No decision on Corrine Brown's move for acquittal or new trial

Congresswoman convicted in May of mail, wire and tax fraud charges

Corrine Brown and Jessie Jackson arrive Monday afternoon at the Federal Courthouse.
Corrine Brown and Jessie Jackson arrive Monday afternoon at the Federal Courthouse.

JACKSONVILLE, Fla. – Former U.S. Rep. Corrine Brown's attorney made his case Monday afternoon for why her convictions on 18 federal mail, wire and tax fraud charges should be thrown out, or that she be given a new trial.

The 12-term congresswoman from Jacksonville was convicted in May of taking money raised for the One Door for Education Foundation and lying on her taxes and congressional financial disclosure forms. Prosecutors convinced a jury that Brown used the unregistered charity as a personal slush fund.

Brown arrived at the Federal Courthouse with the Rev. Jessie Jackson and other supporters nearly an hour before the 3 p.m. hearing. Brown said she'll let her attorney do all the talking, but she had asked the community to come out to support her.

"She’s everything to us, and for them to railroad her like that and to try to put her in jail, it sends a bad message," Brown supporter Datra Purcell said. "It’s just bad. The system is bad.”

Brown's attorney, James Smith, said the government never proved that she was a liar and a thief.

About 90 minutes after the hearing began, U.S. District Judge Timothy Corrigan took both motions under advisement and said he will issue written responses on the motions as soon as possible. 

One of Smith's key arguments was that the judge erred by removing a juror who said he received guidance about Brown’s innocence from what he described as “the holy spirit.” Prosecutors said the judge had no legal choice but to remove the juror. They suggested that if if the situation was reversed -- a juror had said the Holy Spirit told them Brown was guilty -- that person would also have been removed.

“I think that the law is very supportive of the defense's argument," said attorney Rhonda Peoples-Waters, who is not connected to the case. "Did that belief control with that juror did or didn't do and did it interrupt his ability to follow the law?"

A concert intended to raise money for Brown's defense, which was scheduled for Sunday night, was postponed because of weather. The concert at Bethel Baptist Church has been pushed back to Sept. 3, according to a notice posted on social media. Gospel recording artist Shirley Caesar is set to headline it.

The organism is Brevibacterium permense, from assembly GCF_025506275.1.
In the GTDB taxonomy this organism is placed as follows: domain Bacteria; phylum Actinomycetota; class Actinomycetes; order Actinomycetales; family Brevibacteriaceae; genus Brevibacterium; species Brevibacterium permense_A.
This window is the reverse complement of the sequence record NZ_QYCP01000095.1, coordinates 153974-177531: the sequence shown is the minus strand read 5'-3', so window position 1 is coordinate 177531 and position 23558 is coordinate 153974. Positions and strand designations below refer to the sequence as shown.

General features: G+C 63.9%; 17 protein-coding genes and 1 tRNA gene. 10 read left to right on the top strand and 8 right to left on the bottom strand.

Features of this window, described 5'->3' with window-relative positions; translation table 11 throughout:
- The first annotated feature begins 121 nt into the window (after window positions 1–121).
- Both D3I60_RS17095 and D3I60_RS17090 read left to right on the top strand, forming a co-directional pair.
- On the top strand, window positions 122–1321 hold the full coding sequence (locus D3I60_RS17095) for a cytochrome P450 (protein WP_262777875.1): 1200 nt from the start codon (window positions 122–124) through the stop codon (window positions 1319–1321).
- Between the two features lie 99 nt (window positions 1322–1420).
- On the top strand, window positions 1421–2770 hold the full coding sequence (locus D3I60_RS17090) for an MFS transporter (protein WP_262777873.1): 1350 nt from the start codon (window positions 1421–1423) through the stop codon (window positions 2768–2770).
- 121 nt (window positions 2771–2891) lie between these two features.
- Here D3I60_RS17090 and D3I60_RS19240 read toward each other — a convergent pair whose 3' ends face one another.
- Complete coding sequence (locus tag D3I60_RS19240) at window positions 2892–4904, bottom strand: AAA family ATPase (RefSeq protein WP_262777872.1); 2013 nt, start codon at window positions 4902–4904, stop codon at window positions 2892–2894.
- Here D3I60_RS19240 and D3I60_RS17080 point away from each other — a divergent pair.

Brown told News4Jax on Friday that the postponement was a result of flooding from recent downpours in the neighborhoods around the church.

Legal expert Curtis Fallgatter, who was a federal prosecutor for 17 years, said it's not likely the concert would have caused issues for Brown legally, because the judge should understand it's an expensive case, and she needs to fund her defense.

“It's an important event for her, because she sold her houses, gave up her retirement account, so clearly she needs some money to pay for her criminal defense, so I would have to think there is a fairly good reason to cancel the concert,” Fallgatter said.

Bethel Baptist Church is one of the nonprofit organizations to which Brown's tax returns claimed tax-deductible donations. Jurors found those returns were fraudulent.

Bishop Rudolph McKissick Jr., lead pastor at Bethel Baptist, said the church is only renting the venue to Friends of Corrine Brown for the concert and the church will not benefit in any way.

"She attends this church faithfully every Sunday and the event is happening here because the venue was rented, and it just makes sense," McKissick told News4Jax last week. "If I turned my back on every member who had been charged or rumored, I wouldn't have a church. It would be empty and I wouldn't have a church, inclusive of me. So you can't turn your back on them."

Fallgatter said Brown has a good chance at a retrial, partly because of the dismissal of a juror who believed Brown was innocent and reports from another juror who told the I-TEAM that she felt intimidated into voting to convict Brown.

“I think it's a very solid motion and incredibly unique,” Fallgatter said. “I've been doing this a long time, and I've never seen something like that happen with a jury. The judge hasn't either, I'm sure, so it's very solid ground.”

Corrigan has not set Brown's sentencing date yet, in part to let the issues play out surrounding the dismissal of that juror.

Experts said Brown faces five to seven years in federal prison, and that not taking responsibility for her crimes -- if the conviction holds -- could equal more prison time. 

About the Authors: